Abstract: Presently, stereo matching algorithms are almost in purpose of pursuing high matching precision, the whole time spent in algorithms are too long. In this study, we proposed a stereo matching algorithm based on aligning genomic sequence, according to the comparability on the theory of aligning genomic sequences and stereo matching algorithm. Firstly, pixels in each epipolar on stereo image were transformed into the form of genomic sequences and then used calculation method of getting score matrix by comparison of genomic sequence to establish two-dimensional disparity space images. At last, we finally get disparity using searching optimization strategy in aligning genomic sequences to do global optimization. The experimental results show that the whole time of this method is greatly reduced and matching quality is still good.
Differences in DNA curvature-related sequence periodicity between prokaryotic chromosomes and phages, and relationship to chromosomal prophage content
Jacob Abel, Jan Mrazek
BMC Genomics , 2012, DOI: 10.1186/1471-2164-13-188
Abstract: We developed measures of intensity and persistency of DNA curvature-related sequence periodicity and applied them to prokaryotic chromosomes and phages. The results indicate that strong periodic signals present in chromosomes are generally absent in phage genomes. Moreover, chromosomes containing prophages are less likely to possess a persistent periodic signal than chromosomes with no prophages.Absence of DNA curvature-related sequence periodicity in phages could arise from constraints associated with DNA packaging in the viral capsid. Lack of prophages in chromosomes with persistent periodic signal suggests that the sequence periodicity and concomitant DNA curvature could play a role in protecting the chromosomes from integration of phage DNA.
PerPlot & PerScan: tools for analysis of DNA curvature-related periodicity in genomic nucleotide sequences
Jan Mrázek, Tejas Chaudhari, Aryabrata Basu
Microbial Informatics and Experimentation , 2011, DOI: 10.1186/2042-5783-1-13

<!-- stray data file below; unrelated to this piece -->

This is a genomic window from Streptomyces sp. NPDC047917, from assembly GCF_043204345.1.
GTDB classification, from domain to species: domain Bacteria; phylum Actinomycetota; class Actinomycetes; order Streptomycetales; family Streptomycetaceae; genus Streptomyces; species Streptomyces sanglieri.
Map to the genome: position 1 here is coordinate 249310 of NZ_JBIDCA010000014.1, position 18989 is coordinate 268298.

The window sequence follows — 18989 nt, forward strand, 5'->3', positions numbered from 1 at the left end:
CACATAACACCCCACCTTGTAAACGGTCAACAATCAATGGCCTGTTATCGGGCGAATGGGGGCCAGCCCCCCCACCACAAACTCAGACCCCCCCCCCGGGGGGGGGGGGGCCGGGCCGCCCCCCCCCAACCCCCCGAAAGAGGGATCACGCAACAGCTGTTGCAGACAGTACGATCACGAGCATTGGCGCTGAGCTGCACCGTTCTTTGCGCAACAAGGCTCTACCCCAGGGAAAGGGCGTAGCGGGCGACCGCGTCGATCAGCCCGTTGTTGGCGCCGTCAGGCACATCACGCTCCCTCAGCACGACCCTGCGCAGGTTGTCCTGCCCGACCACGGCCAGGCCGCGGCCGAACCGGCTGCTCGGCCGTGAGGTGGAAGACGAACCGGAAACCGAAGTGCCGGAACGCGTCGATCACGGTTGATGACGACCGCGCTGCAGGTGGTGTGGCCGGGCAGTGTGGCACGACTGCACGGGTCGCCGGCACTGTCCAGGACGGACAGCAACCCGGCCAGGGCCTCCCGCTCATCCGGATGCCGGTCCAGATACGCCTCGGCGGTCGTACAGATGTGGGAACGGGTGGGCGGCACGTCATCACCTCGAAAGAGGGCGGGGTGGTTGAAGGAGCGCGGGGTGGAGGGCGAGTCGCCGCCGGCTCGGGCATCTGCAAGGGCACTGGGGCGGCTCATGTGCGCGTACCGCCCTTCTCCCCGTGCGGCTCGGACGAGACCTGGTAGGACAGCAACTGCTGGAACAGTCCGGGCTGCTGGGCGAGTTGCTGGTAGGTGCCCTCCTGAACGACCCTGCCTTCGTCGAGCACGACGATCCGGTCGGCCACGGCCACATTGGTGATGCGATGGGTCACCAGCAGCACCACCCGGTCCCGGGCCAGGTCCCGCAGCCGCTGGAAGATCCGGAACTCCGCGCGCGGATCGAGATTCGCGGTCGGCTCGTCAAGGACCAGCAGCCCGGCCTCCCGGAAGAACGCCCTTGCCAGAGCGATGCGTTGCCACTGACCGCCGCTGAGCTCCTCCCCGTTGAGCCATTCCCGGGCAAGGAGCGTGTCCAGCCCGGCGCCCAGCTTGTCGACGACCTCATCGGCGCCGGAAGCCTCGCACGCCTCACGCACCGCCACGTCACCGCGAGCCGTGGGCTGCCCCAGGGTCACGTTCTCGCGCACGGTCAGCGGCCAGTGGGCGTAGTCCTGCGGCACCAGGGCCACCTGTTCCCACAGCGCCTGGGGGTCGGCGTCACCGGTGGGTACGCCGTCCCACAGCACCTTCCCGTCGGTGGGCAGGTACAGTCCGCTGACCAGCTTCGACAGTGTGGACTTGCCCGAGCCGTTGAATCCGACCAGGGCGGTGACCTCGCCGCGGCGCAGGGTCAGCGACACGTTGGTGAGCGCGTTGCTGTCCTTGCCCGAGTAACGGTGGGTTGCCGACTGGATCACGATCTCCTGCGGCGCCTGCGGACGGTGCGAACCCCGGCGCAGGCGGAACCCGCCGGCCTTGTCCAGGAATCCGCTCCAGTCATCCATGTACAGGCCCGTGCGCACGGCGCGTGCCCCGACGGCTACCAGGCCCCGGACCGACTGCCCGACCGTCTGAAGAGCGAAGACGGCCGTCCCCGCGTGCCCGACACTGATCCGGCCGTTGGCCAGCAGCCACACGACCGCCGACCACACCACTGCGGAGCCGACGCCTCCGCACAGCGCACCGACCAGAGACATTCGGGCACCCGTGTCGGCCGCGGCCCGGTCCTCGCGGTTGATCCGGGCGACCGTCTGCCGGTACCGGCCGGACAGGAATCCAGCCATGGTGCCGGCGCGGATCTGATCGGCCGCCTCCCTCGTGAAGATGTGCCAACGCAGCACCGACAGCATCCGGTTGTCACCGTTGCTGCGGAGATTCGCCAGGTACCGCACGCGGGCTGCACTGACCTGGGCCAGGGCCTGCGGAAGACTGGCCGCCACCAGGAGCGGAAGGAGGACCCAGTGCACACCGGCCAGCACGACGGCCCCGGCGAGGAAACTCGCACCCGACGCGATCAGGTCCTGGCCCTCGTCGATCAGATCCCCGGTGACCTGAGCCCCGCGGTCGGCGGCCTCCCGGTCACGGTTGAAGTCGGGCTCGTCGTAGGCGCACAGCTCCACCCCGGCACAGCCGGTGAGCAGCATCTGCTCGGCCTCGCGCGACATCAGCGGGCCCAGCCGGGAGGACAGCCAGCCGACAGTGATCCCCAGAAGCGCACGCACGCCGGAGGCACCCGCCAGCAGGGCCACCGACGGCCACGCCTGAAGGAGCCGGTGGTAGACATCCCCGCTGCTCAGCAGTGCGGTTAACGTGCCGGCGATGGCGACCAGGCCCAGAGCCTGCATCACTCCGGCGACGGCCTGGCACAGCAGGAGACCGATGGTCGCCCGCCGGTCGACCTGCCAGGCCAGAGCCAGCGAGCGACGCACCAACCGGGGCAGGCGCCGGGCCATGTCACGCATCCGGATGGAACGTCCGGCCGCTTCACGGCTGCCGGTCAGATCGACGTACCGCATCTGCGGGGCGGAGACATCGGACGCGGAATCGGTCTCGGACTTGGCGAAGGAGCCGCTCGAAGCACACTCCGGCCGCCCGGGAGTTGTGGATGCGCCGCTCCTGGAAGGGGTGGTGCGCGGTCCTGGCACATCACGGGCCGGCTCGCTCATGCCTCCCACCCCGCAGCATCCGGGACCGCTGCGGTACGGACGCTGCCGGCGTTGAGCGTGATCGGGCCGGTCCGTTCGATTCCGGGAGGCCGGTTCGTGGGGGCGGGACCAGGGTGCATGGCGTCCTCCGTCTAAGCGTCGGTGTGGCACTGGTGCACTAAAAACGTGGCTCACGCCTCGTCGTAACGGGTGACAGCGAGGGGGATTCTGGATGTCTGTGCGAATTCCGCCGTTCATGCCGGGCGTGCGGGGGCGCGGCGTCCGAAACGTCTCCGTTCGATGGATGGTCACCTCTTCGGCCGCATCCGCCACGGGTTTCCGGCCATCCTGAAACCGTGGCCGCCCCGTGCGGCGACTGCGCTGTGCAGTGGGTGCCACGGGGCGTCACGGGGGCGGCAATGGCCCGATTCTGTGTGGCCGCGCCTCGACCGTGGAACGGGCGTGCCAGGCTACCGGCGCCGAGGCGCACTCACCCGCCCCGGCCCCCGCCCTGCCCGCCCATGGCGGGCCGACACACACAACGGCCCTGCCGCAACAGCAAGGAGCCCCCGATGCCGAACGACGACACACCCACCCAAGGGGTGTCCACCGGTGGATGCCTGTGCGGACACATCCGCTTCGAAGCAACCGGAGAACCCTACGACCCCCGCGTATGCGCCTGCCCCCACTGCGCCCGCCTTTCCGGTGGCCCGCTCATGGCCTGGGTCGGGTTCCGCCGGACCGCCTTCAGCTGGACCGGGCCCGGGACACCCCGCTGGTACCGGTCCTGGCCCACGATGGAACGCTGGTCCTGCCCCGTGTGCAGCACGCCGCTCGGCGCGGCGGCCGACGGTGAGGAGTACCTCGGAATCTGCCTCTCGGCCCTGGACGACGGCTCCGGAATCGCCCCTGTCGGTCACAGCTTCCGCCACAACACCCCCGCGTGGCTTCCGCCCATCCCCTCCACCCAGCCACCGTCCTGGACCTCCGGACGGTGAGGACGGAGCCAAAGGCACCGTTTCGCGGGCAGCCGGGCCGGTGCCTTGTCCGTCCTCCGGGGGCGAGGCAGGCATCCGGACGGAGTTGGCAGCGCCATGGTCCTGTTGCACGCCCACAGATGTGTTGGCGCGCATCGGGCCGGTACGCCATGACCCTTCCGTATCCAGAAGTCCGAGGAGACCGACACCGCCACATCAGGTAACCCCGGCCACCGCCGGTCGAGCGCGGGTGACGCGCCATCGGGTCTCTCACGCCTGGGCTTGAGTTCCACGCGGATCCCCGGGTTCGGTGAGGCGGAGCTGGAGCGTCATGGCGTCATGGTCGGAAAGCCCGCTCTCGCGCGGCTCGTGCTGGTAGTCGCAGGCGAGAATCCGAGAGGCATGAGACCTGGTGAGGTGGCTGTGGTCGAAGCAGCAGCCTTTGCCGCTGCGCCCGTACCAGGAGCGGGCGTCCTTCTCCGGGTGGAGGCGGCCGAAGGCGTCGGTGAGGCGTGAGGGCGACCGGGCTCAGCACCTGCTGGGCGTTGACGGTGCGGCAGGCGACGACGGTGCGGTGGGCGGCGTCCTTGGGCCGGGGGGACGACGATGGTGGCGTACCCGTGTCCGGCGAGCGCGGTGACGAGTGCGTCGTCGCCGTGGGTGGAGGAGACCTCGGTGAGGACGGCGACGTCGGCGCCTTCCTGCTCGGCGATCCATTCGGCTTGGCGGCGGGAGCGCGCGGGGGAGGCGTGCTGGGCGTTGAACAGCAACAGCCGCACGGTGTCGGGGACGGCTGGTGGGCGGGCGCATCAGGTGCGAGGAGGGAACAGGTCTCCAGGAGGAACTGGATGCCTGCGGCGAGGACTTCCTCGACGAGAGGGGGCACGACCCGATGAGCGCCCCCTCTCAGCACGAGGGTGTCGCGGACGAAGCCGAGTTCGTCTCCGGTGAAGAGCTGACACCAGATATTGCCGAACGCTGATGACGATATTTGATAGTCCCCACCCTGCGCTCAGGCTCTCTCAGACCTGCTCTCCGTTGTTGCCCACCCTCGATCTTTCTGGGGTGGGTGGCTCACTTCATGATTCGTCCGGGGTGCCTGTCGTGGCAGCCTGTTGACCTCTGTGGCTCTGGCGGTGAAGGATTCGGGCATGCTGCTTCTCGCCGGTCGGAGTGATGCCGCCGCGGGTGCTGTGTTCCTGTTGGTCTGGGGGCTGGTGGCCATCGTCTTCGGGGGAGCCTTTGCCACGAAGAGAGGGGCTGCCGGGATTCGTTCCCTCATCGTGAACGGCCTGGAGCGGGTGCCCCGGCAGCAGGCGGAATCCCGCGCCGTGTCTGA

Abstract: We present novel tools suitable for assessments of DNA curvature-related sequence periodicity in nucleotide sequences at the genome scale. Utility of the present software is demonstrated on a comparison of sequence periodicities in the genomes of Haemophilus influenzae, Methanocaldococcus jannaschii, Saccharomyces cerevisiae, and Arabidopsis thaliana. The software can be accessed through a web interface and the programs are also available for download.The present software is suitable for comparing DNA curvature-related sequence periodicity among different genomes as well as for analysis of intrachromosomal heterogeneity of the sequence periodicity. It provides a quick and convenient way to detect anomalous regions of chromosomes that could have unusual structural and functional properties and/or distinct evolutionary history.Most naturally occurring DNA sequences feature two strong periodic patterns. The first relates to a 3 bp period resulting from amino acid and codon usage biases in protein coding genes. The second arises from periodic spacing of A-tracts (short runs of A or T) phased with the DNA helical period of ~10.5 bp. The periodically spaced A-tracts are a primary indicator of intrinsically bent DNA and the main component of nucleosome positioning signals in eukaryotes [1-3]. Similar periodic patterns are present in prokaryotes, where they could contribute to DNA packaging in the nucleoid [4,5], promote the appropriate mode of supercoiling [6,7], and/or facilitate the initiation and termination of transcription [8,9]. There are significant differences in the character and intensity of these periodic patterns among different genomes as well as among different segments of the same genome [4,6,7,10]. In some species, the intragenomic heterogeneity of the sequence periodicity has been linked to local variance in gene expression and chromatin structure [4,11,12].Despite the biological significance of DNA curvature-related sequence periodicity, there are virtual